The thing that puzzles me about sales

Here’s something I don’t get – Sales.

Well, that’s misleading. I get Sales as a function, I get Sales as a career, and I get Sales as a necessary part of B2B relationships. What I don’t get are some of the tactics that salespeople all seem to use.

In particular, there has always been one thing that has stood out to me as odd and even when I try and think about the logic, I’m still not sure it’s the best approach.

Salespeople always leave the costs until last.

I sit in a ton of pitches. I’m constantly doing vendor analysis and running RFPs, and I can’t tell you the number of proposals I evaluate in a month. And the one thing, without exception, that all these presentations have in common? The costs are always left until last.

In theory, I get it.

It’s the whole wow with the product, sell the dream, paint the sky blue thing. Make whatever it is you’re selling seem so invaluable that when the costs come at the end, they’ll pay anything. They’ll make the costs work.

That’s a trite oversimplification, but from what I can gather that is the formula.

I can understand not going out with costs in the first round of cold calling. However, it’s when there’s been enough romancing to get everyone in a room together and the costs are still kept until the end that I start to challenge the thinking.

Firstly, and unfortunately, presentations rarely wow nowadays. I’m wary I might sound like a condescending know all with that comment, but from what I’ve seen, it’s true.

I’m not doubting Sales is tough. In fact, I’ve worked in Sales and “tough” is a fairly diluted adjective. It’s a gruelling, exhausting emotional roller coaster – and more often than not, the people you’re trying to sell to are condescending know alls.

But this doesn’t change the fact that it is rare to have a presentation really get you thinking “I would pay anything for this product/service/idea”. And with that, the first half of the ‘costs at the end’ formula is broken.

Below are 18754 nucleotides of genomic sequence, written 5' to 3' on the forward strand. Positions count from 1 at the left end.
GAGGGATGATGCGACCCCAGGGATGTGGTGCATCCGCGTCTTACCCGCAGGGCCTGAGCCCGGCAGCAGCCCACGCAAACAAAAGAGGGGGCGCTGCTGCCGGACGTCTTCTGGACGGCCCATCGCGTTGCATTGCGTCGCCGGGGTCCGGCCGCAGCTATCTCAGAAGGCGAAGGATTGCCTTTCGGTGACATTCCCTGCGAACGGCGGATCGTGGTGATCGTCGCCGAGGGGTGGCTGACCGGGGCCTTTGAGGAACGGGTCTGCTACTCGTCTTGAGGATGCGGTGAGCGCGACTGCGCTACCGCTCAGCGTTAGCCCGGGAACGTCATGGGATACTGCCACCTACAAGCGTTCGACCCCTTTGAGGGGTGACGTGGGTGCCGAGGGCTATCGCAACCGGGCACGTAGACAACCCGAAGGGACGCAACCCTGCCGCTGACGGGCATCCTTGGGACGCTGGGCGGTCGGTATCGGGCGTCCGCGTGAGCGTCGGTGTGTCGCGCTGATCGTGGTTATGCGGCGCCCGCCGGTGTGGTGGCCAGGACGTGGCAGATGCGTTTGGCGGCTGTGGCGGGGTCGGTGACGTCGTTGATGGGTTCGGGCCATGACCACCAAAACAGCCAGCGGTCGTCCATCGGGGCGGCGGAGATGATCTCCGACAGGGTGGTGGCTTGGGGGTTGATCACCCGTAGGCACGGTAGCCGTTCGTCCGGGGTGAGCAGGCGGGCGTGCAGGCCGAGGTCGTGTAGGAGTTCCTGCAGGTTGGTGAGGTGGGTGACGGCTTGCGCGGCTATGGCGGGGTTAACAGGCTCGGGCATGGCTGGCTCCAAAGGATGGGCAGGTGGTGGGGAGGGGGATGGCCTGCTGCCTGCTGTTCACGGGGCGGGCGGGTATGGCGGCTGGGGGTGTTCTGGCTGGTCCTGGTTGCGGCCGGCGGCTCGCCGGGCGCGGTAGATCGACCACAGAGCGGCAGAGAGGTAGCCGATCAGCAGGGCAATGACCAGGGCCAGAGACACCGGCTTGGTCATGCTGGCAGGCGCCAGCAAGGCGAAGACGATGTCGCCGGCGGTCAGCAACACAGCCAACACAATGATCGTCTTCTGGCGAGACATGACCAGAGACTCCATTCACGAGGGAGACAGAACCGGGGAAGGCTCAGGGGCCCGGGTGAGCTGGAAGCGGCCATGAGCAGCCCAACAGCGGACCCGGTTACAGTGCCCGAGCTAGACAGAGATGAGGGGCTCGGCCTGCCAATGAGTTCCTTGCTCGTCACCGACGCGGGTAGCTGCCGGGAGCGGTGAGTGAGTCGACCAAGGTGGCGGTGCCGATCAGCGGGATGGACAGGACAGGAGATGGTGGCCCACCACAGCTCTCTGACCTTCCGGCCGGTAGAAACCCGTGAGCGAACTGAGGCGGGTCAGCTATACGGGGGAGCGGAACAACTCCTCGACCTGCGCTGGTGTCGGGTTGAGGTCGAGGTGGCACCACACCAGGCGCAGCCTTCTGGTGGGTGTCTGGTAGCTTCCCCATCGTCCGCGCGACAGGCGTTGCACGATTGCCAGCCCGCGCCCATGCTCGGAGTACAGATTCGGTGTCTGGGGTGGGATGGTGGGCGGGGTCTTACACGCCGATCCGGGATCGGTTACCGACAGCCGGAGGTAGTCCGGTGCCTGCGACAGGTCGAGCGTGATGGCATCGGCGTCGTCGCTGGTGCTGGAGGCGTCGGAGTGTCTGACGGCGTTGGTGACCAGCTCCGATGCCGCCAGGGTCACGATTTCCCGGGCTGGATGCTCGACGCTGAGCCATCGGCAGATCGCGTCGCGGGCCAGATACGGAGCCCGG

Secondly, and to me what stands out as the more prevalent thing, salespeople seem to be the only people who employ this tactic.

If you consider nearly every other purchase you make you see the price upfront. Supermarkets, flights, clothing, restaurants, cars – at the same time as your brain registers what it is you’re looking it, you also have a value for it. From there, with this figure in mind, be it a can of peaches or a Canada Goose jacket, you will examine its qualities and determine whether it is indeed worth what you know the cost to be.

And doesn’t this make sense?

I can’t imagine a clothing store with no price tags where you only found out how much things are when you’ve tried everything on.

Actually, that’s a lie, I can imagine that because I had almost that exact experience recently in Florence. I was in the Miu Miu store and tried on a beautiful blouse which happened to be missing its tag. I knew it would be expensive but when I asked the shop assistant how much it was and they replied €1035 I couldn’t get it off fast enough. It was a highly uncomfortable experience.

But for that exact reason, it makes sense to know the cost upfront. Had I seen the price tag and decided that perhaps my desire to try it on anyway was enough to potentially match the cost, at least during the whole time assessing how it looked, I would be benchmarking this against how much it was.

I suppose when it comes to salespeople, it’s a combination of things that keeps them stuck to the current formula. There’s a fear that upfront costs would immediately turn off prospects. In fact, there may even be research to prove that which dismisses my entire theory.

I guess there is a competitive advantage in keeping your costs discreet too. If everyone knew everyone else’s market rate it would just become a race to the bottom – which is never a good business model.

There’s probably an element of ‘that’s the way it’s always been done’ too. But here I’m less sympathetic because it may be the worst reason not to try something.

I’m not saying my take on Sales tactics would close deals – it’s one tiny piece of a very complex relationship building and product showcasing exercise. I’m also not saying I know how to be a salesperson. I would like to reiterate one more time that I know this is a hard gig.

But from the other side of the table, what I am saying is there’s reason to think a policy of upfront cost transparency could actually benefit the process. It gives something to think about and judge against throughout the sell.

In truth, as prospective clients we are usually sitting there waiting for the hit at the end anyway. If anything, a blindside on chart one could be a refreshing change.